Endocrine Disruptors in the EU, SCCS Opinions and NGO Pressure to Crack Down

The bigger impact is that concerns over the potential endocrine-disrupting effects of bisphenols will no doubt put other cosmetic ingredients with the same alleged effects front and center (again), drawing interest from regulators.
The bigger impact is that concerns over the potential endocrine-disrupting effects of bisphenols will no doubt put other cosmetic ingredients with the same alleged effects front and center (again), drawing interest from regulators.

According to Chemical Watch, from November 2022 through February 2023, organizations in seven European Union (EU) member states tested 121 products and found bisphenols "of high concern" in 47 of them (39%). While the tests were carried out in textile, leather and plastic products, NGOs are urging the European Commission (EC) to impose stricter regulation on all bisphenols.

This underscores the larger public concern over potential endocrine-disrupting substances, some of which are used in cosmetics and personal care. The Scientific Committee on Consumer Safety (SCCS) recently issued opinions on some of these, described below.

See archived: Detecting Estrogenic Endocrine Disruptors in Personal Care Products and Supplements

Bisphenol Bans and Limits

Chemical Watch recently reported that bisphenols were detected in items used by babies and children. The use of bisphenol A (BPA), in particular, has been banned in infant feeding bottles across the EU since June 2011, per the European Chemicals Agency (ECHA), and in plastic bottles and packaging containing food for babies and children under three years since September 2018. It has also been banned as a cosmetic ingredient, although permitted as a coating in packaging materials.

BPA is also permitted in food contact materials in the EU. However, only a limited amount (0.05 mg/kg) is allowed to leach from the material into food. There is also a limit on the amount of BPA allowed to leach out of toys for children up to the age of three, and in any toys that are intended to be placed in a child’s mouth (up to 0.04 mg/L of BPA). 

See archived: EU Regulatory Update; Greenwashing, Endocrine Disruptors and PFAS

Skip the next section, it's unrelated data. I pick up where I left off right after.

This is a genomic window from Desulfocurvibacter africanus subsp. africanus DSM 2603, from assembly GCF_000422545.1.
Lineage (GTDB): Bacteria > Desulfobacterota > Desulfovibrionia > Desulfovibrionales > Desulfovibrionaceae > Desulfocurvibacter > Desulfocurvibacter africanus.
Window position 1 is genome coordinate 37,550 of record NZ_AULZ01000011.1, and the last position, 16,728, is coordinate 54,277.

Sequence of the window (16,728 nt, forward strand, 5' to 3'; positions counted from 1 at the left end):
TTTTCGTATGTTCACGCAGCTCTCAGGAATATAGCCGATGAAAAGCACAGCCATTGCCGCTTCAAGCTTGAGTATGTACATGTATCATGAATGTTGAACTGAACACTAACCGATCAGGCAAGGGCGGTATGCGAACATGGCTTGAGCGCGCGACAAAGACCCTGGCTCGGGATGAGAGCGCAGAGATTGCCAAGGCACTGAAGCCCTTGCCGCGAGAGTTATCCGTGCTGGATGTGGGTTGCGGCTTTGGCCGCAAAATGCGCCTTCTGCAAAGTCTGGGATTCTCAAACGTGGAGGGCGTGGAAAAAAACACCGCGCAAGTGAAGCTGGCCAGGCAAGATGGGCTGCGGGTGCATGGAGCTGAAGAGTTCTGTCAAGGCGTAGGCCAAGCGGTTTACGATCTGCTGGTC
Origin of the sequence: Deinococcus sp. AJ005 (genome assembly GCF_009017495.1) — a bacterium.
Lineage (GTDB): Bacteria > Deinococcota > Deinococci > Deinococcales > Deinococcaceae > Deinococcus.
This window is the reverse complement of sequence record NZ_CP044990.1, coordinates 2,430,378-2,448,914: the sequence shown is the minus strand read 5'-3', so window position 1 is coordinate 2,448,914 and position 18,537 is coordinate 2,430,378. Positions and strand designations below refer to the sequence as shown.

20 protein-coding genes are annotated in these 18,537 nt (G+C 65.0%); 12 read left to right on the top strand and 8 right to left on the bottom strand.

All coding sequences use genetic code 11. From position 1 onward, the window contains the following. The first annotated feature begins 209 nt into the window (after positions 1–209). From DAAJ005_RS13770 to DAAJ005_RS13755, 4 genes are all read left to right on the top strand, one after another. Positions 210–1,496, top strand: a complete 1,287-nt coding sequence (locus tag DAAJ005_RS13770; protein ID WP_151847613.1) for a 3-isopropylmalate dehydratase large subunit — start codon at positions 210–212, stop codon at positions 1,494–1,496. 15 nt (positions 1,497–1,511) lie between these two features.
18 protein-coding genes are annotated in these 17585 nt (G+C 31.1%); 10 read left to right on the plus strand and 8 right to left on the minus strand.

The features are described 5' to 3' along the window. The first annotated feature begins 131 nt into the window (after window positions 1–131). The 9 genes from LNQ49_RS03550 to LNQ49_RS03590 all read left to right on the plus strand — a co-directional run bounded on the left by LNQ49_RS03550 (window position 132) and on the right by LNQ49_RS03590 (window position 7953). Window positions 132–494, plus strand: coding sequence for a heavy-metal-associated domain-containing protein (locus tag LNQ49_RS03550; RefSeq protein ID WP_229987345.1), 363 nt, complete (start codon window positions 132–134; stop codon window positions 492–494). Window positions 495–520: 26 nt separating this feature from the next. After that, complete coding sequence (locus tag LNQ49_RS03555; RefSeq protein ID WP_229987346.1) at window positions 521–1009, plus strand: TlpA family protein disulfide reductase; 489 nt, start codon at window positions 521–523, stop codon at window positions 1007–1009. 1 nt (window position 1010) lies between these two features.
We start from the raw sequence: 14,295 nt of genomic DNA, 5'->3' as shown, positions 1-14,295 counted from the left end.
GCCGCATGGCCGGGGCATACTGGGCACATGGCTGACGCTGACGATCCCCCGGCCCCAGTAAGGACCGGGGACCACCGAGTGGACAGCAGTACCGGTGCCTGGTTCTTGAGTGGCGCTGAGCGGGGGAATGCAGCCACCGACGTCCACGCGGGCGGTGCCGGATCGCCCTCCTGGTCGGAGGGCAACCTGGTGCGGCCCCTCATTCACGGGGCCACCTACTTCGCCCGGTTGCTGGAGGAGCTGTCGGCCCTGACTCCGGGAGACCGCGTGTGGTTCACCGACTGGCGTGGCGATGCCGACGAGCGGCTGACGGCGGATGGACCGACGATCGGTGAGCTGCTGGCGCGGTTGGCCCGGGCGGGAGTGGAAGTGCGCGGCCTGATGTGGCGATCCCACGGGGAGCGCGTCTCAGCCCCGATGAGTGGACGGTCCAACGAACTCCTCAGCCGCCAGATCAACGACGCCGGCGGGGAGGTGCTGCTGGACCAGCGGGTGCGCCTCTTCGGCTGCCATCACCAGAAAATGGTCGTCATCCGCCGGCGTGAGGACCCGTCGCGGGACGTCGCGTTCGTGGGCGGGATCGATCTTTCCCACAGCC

Stine Müller from the Danish Consumer Council’s THINK Chemicals initiative, which spearheaded the 121-product study, explained that bisphenols A, B and S are on the European Union candidate list due to their endocrine-disrupting properties. However, substances such as bisphenol F and AF are not included, "even though they are also endocrine disrupting," Müller stated, adding that these tests show there is a need for further tightening of the legislation.

These findings follow a report on June 6, 2023, by The London Economic, titled "UK No Longer Following EU Guidelines on Cutting Safe Levels of BPA Plastic Containers." Per the article, The UK has "turned its back on EU guidelines regarding the safe level of bisphenol A in plastic containers." According to the source, the chemical has been linked to low sperm counts, infertility, and breast and prostate cancer, and was ruled to be 20,000 times too high by EU officials after reviewing 800 new studies.

Also, in April 2023, the European Food Safety Authority published a re-evaluation of the risks to public health related to BPA in foodstuffs. The results raised new alarm among regulators and have prompted discussions for further action.

Bisphenol Concerns

Per the European Chemicals Agency (ECHA), bisphenols are a large family of substances that have similar chemical structures and uses. Some of the most well-known are BPA and bisphenol S (BPS). 

To avoid situations where one hazardous bisphenol is replaced with another that may be equally harmful, the ECHA and EU member states previously assessed 148 bisphenols as a group. They found that 34 bisphenols may interfere with hormonal systems and affect reproduction, so either their identification as substances of very high concern (SVHCs) or harmonized classification and labeling was proposed as a first step to manage their risks. The agency noted this number may change as more information is generated.

There were also 26 bisphenols not suspected to be endocrine disruptors or toxic to reproduction but per the ECHA, most of them are skin sensitizers and more data is needed before their potential for endocrine-disrupting and reprotoxic properties can be assessed.